Keeping occupied for 12 days
Before we left, we spent much time considering how we would keep ourselves occupied for 12 days on a slow boat to northern Norway and back. We are used to being extremely active and there was a worry about becoming bored.
Our packing list therefore included: books, an Ipod (books, music, downloaded TV programmes), Sudoku (difficult and fiendish), Times crosswords, laptop for writing the blog, binoculars for watching wildlife etc and lots of Christmas Cards for writing. There is no internet for passengers on the Lofoten and we are advised to seek cafes or libraries ashore if we want to check emails or, if we are in a port at the same time as any other member of the fleet, to nip on board that ship and use its free internet – slow but useable for emails..
We booked six excursions before we left the UK (two were cancelled during our trip due to low numbers and a third was supposed to have been cancelled but was reinstated – this is a problem common to all boats during the low season months since a larger boat does not necessarily mean more passengers)
Whilst we were not intending to get off the boat at the remaining 61 ports, we developed a simple routine which maximised our walking time ashore and therefore the number of ports at which we could get off at and stretch our legs. This routine was to be ready and waiting at the gang plank when it touched the dockside and then get off as quickly as possible, walk towards the village / town / or whatever there is to see for just under half the time we are to be docked, turn around and do a fast return to the boat. Time keeping is critical because the boat does not wait for you if you are late.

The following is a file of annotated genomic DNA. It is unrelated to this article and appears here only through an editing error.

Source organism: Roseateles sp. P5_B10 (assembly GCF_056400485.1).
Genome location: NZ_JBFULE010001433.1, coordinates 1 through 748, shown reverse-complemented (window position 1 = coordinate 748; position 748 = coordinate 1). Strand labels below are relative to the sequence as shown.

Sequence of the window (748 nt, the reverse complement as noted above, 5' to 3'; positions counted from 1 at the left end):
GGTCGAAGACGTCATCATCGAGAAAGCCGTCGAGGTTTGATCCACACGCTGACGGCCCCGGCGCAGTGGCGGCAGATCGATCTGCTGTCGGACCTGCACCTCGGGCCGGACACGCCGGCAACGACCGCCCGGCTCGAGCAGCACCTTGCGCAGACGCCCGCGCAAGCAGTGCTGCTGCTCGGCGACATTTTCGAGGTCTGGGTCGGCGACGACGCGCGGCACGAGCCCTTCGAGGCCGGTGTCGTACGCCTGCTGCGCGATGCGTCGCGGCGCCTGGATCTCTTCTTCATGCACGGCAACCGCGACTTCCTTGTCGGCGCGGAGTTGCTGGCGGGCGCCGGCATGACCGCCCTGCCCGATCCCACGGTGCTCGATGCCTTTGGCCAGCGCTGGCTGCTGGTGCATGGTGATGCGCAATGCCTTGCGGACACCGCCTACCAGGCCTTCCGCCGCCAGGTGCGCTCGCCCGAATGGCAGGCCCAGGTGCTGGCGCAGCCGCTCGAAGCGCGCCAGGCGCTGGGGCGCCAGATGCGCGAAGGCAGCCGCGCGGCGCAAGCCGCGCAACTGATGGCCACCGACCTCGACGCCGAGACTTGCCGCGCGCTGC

About 10 minutes before we arrive at any port, the fog horn is sounded to warn those ashore that the boat is arriving and this was our final warning to start getting dressed for shore since it took at least 10 minutes to get all of our cold weather clothes on.
Back to the land of the sun and a busy day
On paper today looked like it would be a quiet day, but it
north at 0900
turned out to be the exact opposite. There was more light when we got up than we had seen for many days. After being on deck at
south at 0900 showing the possibility of the sun
marker point for the Arctic Circle in gloomy light with a ceremonial sounding of the ship’s horn.
Next there was the formal ceremony put on by the ship’s crew to celebrate our return to the sub-polar region.
Its importance was signified by the fact that the Captain (left) also attended. We were called out in pairs, sat in chairs in front of our fellow passengers and offered the opportunity to drink
youngest) were regularly dosed with it when we were children (being post war babies). Having taken our medicine, we were
presented with our dosing spoons as souvenirs.
We were then offered the opportunity to go onto the bridge and ask whatever questions we wanted about navigation, ships operation etc.
The Lofoten is a relatively unsophisticated ship as far as cruise boats go.
The Radar equipment
Navigation requires more action by the bridge team on this ship than on others in the fleet because whilst the electronics knows the route it would like the boat to take, it does not keep the boat to it, it merely shows when it is on and off course and therefore every change in course (and there are thousands) requires action from the bridge.